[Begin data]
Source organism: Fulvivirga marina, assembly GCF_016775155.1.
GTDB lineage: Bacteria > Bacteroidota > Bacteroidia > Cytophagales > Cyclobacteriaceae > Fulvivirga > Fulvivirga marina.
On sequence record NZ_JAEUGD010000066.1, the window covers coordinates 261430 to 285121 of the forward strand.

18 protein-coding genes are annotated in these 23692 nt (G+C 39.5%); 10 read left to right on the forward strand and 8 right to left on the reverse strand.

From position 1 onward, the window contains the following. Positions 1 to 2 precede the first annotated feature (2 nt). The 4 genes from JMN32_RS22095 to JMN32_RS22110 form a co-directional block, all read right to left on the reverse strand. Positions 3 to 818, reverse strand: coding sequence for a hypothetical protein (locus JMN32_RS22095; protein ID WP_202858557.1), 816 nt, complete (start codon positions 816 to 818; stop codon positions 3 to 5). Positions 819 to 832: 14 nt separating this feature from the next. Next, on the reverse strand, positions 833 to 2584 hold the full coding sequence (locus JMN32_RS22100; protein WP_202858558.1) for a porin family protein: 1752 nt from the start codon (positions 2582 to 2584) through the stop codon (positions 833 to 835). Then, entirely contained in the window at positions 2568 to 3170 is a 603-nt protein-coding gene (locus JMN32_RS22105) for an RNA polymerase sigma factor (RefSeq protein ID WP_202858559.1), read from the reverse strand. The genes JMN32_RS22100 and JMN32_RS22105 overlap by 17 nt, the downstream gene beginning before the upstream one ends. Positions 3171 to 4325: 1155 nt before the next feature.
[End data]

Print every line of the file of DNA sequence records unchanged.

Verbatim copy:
Source organism: Fulvivirga marina, assembly GCF_016775155.1.
GTDB lineage: Bacteria > Bacteroidota > Bacteroidia > Cytophagales > Cyclobacteriaceae > Fulvivirga > Fulvivirga marina.
On sequence record NZ_JAEUGD010000066.1, the window covers coordinates 261430 to 285121 of the forward strand.

18 protein-coding genes are annotated in these 23692 nt (G+C 39.5%); 10 read left to right on the forward strand and 8 right to left on the reverse strand.

From position 1 onward, the window contains the following. Positions 1 to 2 precede the first annotated feature (2 nt). The 4 genes from JMN32_RS22095 to JMN32_RS22110 form a co-directional block, all read right to left on the reverse strand. Positions 3 to 818, reverse strand: coding sequence for a hypothetical protein (locus JMN32_RS22095; protein ID WP_202858557.1), 816 nt, complete (start codon positions 816 to 818; stop codon positions 3 to 5). Positions 819 to 832: 14 nt separating this feature from the next. Next, on the reverse strand, positions 833 to 2584 hold the full coding sequence (locus JMN32_RS22100; protein WP_202858558.1) for a porin family protein: 1752 nt from the start codon (positions 2582 to 2584) through the stop codon (positions 833 to 835). Then, entirely contained in the window at positions 2568 to 3170 is a 603-nt protein-coding gene (locus JMN32_RS22105) for an RNA polymerase sigma factor (RefSeq protein ID WP_202858559.1), read from the reverse strand. The genes JMN32_RS22100 and JMN32_RS22105 overlap by 17 nt, the downstream gene beginning before the upstream one ends. Positions 3171 to 4325: 1155 nt before the next feature.